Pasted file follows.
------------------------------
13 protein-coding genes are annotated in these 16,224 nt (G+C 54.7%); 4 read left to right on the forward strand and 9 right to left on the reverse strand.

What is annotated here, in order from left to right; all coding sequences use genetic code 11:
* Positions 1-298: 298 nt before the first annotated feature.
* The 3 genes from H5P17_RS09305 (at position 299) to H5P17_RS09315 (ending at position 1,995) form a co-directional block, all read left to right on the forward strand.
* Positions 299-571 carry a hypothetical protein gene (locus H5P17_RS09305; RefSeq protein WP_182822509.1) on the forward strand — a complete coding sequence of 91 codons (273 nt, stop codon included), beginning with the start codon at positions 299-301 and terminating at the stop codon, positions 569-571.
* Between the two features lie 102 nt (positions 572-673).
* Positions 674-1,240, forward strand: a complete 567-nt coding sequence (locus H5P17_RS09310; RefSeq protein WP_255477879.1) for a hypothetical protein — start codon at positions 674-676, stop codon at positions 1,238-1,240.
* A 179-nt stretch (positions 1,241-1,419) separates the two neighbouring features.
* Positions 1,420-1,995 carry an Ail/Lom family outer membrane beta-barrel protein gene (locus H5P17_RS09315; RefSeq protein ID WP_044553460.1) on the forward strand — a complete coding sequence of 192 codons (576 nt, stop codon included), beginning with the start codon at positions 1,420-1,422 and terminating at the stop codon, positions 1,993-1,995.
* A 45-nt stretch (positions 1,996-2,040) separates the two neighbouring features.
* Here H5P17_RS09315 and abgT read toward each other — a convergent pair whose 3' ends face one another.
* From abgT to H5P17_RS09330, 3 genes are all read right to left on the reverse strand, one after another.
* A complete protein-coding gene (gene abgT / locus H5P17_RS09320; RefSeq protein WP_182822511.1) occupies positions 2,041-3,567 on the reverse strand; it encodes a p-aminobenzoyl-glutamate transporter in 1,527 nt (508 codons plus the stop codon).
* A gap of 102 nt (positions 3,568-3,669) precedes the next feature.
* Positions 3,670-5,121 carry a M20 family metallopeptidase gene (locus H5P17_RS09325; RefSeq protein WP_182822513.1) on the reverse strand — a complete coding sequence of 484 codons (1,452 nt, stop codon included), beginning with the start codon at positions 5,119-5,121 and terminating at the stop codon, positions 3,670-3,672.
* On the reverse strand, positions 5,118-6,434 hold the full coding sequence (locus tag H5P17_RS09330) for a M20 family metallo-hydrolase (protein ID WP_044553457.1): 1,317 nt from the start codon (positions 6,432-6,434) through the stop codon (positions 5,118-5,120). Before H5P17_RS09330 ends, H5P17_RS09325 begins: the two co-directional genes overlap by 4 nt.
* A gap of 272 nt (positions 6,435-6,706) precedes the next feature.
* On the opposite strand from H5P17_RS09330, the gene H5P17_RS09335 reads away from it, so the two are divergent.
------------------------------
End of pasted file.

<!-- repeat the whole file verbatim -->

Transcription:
13 protein-coding genes are annotated in these 16,224 nt (G+C 54.7%); 4 read left to right on the forward strand and 9 right to left on the reverse strand.

What is annotated here, in order from left to right; all coding sequences use genetic code 11:
* Positions 1-298: 298 nt before the first annotated feature.
* The 3 genes from H5P17_RS09305 (at position 299) to H5P17_RS09315 (ending at position 1,995) form a co-directional block, all read left to right on the forward strand.
* Positions 299-571 carry a hypothetical protein gene (locus H5P17_RS09305; RefSeq protein WP_182822509.1) on the forward strand — a complete coding sequence of 91 codons (273 nt, stop codon included), beginning with the start codon at positions 299-301 and terminating at the stop codon, positions 569-571.
* Between the two features lie 102 nt (positions 572-673).
* Positions 674-1,240, forward strand: a complete 567-nt coding sequence (locus H5P17_RS09310; RefSeq protein WP_255477879.1) for a hypothetical protein — start codon at positions 674-676, stop codon at positions 1,238-1,240.
* A 179-nt stretch (positions 1,241-1,419) separates the two neighbouring features.
* Positions 1,420-1,995 carry an Ail/Lom family outer membrane beta-barrel protein gene (locus H5P17_RS09315; RefSeq protein ID WP_044553460.1) on the forward strand — a complete coding sequence of 192 codons (576 nt, stop codon included), beginning with the start codon at positions 1,420-1,422 and terminating at the stop codon, positions 1,993-1,995.
* A 45-nt stretch (positions 1,996-2,040) separates the two neighbouring features.
* Here H5P17_RS09315 and abgT read toward each other — a convergent pair whose 3' ends face one another.
* From abgT to H5P17_RS09330, 3 genes are all read right to left on the reverse strand, one after another.
* A complete protein-coding gene (gene abgT / locus H5P17_RS09320; RefSeq protein WP_182822511.1) occupies positions 2,041-3,567 on the reverse strand; it encodes a p-aminobenzoyl-glutamate transporter in 1,527 nt (508 codons plus the stop codon).
* A gap of 102 nt (positions 3,568-3,669) precedes the next feature.
* Positions 3,670-5,121 carry a M20 family metallopeptidase gene (locus H5P17_RS09325; RefSeq protein WP_182822513.1) on the reverse strand — a complete coding sequence of 484 codons (1,452 nt, stop codon included), beginning with the start codon at positions 5,119-5,121 and terminating at the stop codon, positions 3,670-3,672.
* On the reverse strand, positions 5,118-6,434 hold the full coding sequence (locus tag H5P17_RS09330) for a M20 family metallo-hydrolase (protein ID WP_044553457.1): 1,317 nt from the start codon (positions 6,432-6,434) through the stop codon (positions 5,118-5,120). Before H5P17_RS09330 ends, H5P17_RS09325 begins: the two co-directional genes overlap by 4 nt.
* A gap of 272 nt (positions 6,435-6,706) precedes the next feature.
* On the opposite strand from H5P17_RS09330, the gene H5P17_RS09335 reads away from it, so the two are divergent.